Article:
Fairway woods age gracefully. Their slip into obsolescence is quiet. While your eye is always wandering for a new big dog, the fairway wood is a loyal dog. To put it down can break your heart.
But the reality is, over time all dogs lose steps to the pack. Because clubhead crowns can be cast half as thick as they could a decade ago, modern fairway woods are bigger with lower centers of gravity that make it easier to launch the ball for distance (the 1998 Callaway Steelhead was 137 cubic centimeters; today's fairway woods are as big as 200cc). The deep-face woods of the past were effective as driving clubs off the tee, but when used from a tight fairway lie, the ball could balloon significantly, affecting distance. Although modern fairway woods have wider soles, they're made to look pleasing. Designers fiddle with crown curvature and other transitions to make woods play big while maintaining a compact look.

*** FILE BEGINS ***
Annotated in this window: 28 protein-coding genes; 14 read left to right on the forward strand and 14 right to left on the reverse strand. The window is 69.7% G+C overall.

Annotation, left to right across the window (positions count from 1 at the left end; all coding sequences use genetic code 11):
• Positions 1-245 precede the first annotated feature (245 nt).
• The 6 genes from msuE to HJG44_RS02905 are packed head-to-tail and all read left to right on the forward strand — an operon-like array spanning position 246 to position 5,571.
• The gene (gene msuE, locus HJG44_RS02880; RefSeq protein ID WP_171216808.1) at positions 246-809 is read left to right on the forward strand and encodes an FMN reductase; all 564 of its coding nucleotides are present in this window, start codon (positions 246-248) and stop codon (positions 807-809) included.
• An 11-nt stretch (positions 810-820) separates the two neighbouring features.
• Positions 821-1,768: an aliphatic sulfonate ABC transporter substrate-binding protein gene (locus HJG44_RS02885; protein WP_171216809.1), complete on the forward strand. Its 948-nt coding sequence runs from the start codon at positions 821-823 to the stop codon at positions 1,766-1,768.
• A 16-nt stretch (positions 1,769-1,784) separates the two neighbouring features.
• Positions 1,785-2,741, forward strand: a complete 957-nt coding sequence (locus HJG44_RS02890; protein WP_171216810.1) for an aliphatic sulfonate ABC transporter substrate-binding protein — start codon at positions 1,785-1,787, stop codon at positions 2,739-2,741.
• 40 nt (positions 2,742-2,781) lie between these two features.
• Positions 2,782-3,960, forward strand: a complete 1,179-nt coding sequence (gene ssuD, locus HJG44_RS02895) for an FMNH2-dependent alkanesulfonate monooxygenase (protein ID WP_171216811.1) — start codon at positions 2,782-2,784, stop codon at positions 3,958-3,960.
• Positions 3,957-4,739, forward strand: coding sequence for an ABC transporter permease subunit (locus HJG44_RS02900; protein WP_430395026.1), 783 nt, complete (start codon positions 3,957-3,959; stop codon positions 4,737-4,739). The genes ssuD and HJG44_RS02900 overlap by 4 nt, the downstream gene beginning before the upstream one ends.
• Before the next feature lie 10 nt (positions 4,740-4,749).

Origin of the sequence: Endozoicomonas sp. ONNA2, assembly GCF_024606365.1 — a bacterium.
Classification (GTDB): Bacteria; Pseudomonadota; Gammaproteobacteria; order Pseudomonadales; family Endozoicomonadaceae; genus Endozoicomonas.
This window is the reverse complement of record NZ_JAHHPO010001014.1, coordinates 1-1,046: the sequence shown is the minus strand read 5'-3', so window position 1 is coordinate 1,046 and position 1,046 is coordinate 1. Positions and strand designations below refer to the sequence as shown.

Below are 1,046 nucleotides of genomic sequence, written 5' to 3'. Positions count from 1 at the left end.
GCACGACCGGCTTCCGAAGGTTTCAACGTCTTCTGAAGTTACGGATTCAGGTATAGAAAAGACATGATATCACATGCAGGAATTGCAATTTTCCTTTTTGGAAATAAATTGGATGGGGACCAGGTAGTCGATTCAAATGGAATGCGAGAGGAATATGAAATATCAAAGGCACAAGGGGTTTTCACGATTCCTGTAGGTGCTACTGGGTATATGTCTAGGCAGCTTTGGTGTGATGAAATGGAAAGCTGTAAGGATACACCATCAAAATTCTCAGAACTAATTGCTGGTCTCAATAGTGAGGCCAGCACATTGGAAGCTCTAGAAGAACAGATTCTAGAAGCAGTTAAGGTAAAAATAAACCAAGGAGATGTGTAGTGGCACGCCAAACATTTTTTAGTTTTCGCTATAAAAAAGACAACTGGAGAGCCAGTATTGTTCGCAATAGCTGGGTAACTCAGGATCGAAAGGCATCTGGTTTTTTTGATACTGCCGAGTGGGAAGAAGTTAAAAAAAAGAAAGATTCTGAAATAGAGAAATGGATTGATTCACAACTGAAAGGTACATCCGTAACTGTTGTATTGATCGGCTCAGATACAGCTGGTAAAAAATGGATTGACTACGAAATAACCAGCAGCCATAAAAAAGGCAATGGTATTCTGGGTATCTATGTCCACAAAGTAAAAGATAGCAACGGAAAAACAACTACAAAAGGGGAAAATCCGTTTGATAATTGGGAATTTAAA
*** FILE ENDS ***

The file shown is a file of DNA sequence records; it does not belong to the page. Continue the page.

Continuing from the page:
Unlike drivers, only a handful of fairway woods to date have achieved the USGA coefficient of restitution (springlike effect) limit of .83. As designers get better and better, count on a lot more clubs in this category becoming obsolete.
HOW MUCH LIFE IS LEFT?
There are grades of obsolescence. Our four judges, after consulting with members of our academic and retail panel to help determine what keeps a club relevant, assigned a level of "life remaining" to each club. None of the battery icons is completely full. Only current products might achieve that. Three-quarters full, and you're still OK. Half full means it's time to at least start looking. One-quarter full, and you'd better be buying. The red light on? Don't play with these again. Ever.